Friday, 21 May 2021

A zine for a swap

This zine swap was set to run from November last year until the end of April this year. By the time New Year cam round I had nothing planned or even a clue where to start.Tired of wandering the moss with nothing much to see and things likely to remain that way until March time I went for a look down Back Lane, a place which fascinates me but which I've never managed to make any photos of despite feeling there was a project to be made along the track.

A few days prior to my visit I'd been remembering an idea I had for a street photography project which I'd never got round to starting and which Covid restrictions scuppered. That was to take out of focus pictures as a way of commenting on how people are less willing to be 'snapped' by random strangers than they used to be. Or at least that's how it often comes across in discussions on street photography. It was also to be about how we recognise things as much by shape and colour as by fine detail. 

After some time trying to find a way to make a series of pictures of a walk down the lane I remembered the out of focus idea and gave it a try. I liked the results, which were all shot in vertical format as I was thinking 'zine' by then. There is an element of deliberate rejection of the ongoing search among camera nerds for the sharpest lenses and the highest resolution sensors behind the out of focus approach. Particularly when it comes to landscape photography.

At the same time I was looking for details to photograph in focus. My slowly formulating plan being to find a way to combine the blurred pictures of the 'landscape' with the sharp close ups.

Back on the computer I couldn't make the verticals fit any layout I tried. Messing about I thought that a spread across two pages with the close ups overlaid somehow would work. 


When the weather permitted I went back to re-shoot the 'landscapes' horizontally.

It might seem simple to take out of focus pictures but it's not as straightforward. Open the aperture too much and all detail is lost. Focus to far into the scene and too much detail is revealed. Focal length also plays a part as that affects depth of field. After some messing about I settled on 35mm focal length with an aperture of f4.5 and focus at the closest focusing distance. Things were coming together.

Although I had the idea sussed I wasn't too happy with the overcast skies. I needed to have another go at taking the pictures on a brighter day with a blue sky. When one came around it was a simple matter to go and take the pictures I now knew I needed to fill out a zine.

All that remained was then to put it all together. I fairly quickly abandoned the original page layout and went with a simple double page spread for the landscapes. How to add in the focused pictures though? As I wanted the blurred pictures to be a 'surprise' when the zine was opened I tried having scene setting pictures on the outside covers. I got a couple of samples like that printed.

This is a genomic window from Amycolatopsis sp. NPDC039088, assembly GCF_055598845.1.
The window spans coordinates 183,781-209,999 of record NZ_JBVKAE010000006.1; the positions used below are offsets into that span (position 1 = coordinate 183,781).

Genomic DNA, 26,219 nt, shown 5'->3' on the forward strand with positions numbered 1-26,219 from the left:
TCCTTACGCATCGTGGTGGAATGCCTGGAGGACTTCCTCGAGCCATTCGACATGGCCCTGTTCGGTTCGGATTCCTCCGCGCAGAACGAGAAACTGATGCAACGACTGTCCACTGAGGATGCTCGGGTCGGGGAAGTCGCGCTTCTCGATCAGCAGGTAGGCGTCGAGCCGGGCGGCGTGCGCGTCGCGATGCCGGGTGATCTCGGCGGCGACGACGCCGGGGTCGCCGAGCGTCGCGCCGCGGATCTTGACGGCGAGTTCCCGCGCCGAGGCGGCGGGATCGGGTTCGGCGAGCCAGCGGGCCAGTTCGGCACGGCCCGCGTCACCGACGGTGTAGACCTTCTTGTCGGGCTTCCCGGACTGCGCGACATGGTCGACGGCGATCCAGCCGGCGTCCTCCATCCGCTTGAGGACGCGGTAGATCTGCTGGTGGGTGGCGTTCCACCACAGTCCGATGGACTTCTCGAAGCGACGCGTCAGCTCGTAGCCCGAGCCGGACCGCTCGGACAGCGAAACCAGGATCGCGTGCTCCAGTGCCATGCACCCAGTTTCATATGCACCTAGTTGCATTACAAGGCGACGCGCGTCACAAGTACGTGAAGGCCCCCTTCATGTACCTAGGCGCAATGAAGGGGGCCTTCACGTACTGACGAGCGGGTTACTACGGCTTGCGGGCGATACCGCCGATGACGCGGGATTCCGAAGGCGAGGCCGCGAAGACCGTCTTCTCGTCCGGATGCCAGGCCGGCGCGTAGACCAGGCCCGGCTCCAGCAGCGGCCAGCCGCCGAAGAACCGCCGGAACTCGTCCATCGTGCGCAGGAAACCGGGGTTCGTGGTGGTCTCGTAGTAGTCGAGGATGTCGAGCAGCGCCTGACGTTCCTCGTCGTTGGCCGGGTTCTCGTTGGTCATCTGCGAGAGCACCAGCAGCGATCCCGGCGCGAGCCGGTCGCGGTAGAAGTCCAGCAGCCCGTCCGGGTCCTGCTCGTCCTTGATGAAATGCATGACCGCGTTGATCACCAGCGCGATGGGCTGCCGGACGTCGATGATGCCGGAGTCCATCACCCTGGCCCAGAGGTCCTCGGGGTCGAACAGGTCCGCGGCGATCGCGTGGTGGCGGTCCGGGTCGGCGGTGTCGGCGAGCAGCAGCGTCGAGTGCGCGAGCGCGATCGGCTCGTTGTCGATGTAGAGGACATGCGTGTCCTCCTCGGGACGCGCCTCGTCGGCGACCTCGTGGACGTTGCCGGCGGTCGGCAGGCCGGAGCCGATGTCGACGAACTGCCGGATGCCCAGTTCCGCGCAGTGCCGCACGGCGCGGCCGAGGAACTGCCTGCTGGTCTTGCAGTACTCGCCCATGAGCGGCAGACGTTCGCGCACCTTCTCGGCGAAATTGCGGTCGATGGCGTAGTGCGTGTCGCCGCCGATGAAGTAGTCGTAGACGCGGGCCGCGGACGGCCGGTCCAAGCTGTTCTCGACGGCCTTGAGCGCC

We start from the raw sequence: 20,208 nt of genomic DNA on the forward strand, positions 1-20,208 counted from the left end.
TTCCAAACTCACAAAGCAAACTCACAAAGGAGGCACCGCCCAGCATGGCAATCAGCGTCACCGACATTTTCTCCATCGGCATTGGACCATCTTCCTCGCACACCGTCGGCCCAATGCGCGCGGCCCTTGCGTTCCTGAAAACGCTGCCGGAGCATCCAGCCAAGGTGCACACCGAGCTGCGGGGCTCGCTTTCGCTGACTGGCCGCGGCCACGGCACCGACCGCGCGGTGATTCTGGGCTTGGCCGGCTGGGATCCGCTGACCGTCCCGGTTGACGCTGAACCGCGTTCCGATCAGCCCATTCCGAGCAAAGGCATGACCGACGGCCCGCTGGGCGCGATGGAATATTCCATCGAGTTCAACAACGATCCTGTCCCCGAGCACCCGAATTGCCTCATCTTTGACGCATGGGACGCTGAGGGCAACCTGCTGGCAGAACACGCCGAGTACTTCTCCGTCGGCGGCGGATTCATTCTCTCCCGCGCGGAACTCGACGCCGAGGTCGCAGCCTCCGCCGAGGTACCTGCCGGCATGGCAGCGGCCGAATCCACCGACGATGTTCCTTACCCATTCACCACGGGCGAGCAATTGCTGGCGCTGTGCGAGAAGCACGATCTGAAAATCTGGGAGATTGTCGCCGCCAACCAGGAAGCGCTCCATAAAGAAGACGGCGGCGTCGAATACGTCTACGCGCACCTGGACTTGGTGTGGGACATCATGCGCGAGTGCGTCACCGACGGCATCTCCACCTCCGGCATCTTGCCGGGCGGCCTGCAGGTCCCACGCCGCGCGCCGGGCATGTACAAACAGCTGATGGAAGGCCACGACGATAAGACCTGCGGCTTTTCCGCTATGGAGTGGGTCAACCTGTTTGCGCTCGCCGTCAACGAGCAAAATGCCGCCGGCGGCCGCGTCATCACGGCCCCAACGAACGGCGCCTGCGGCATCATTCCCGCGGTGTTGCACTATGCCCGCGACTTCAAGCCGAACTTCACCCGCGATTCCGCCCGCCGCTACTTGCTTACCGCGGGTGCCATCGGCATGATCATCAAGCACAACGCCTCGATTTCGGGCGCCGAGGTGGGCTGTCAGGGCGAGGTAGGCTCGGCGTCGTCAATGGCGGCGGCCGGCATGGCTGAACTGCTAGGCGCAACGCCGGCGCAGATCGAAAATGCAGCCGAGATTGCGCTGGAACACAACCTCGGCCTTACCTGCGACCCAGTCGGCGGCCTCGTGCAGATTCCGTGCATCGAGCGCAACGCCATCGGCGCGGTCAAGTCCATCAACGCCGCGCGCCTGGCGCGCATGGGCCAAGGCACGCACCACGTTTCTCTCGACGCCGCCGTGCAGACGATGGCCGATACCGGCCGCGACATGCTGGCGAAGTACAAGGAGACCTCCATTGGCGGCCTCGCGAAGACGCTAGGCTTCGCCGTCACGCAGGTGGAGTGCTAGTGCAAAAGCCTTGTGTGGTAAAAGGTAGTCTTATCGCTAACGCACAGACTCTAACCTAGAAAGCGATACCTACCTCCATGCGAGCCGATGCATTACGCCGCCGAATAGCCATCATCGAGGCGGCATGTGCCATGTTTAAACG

This was OK but I still didn't have the detail shots. One idea I made a dummy for was to print nine up on a sheet of A4 in a grid and paste them one to the inside back page so it folded over the inside back page with what would have been on that side of the spread printed on the rear of the grid. This would have worked well, but it was beyond my design ability to make everything line up! That idea was therefore abandoned. I liked the grid though and tried it as the centre spread. But that broke the flow.

Another dummy was ordered with a blurred cover shot and the grid on the back cover. The minimal lettering on the cover I liked, but the picture gave the game away for what was to be found inside. Going even more minimal seemed like a plan as that would take away all expectations on picking up the zine.

The grid was still intrinsic to the project, as was the picture of the sign. An A6 card with these pictures on was one option, and it sort of worked. Job done. Anything else would be tinkering for the sake of tinkering. Time to abandon the project! When posted out the card was put in an envelope as another layer of disguising what was to be seen.

While I enjoyed the process of thinking this all through I'm not sure if it's successful. I am sure that if there were more pages it would have been tedious. And I still think that having the detail pictures in with the 'landscapes' would have been better. I just couldn't find a way to do it.

All that aside it has given me a couple more ideas to pursue along the lane. In that respect it's been a worthwhile exercise.

I have done the usual zine flip video. It's about as rubbish as my usual standard. Video is much harder to do than stills!

Thursday, 20 May 2021

Desert Island Photo Books - 8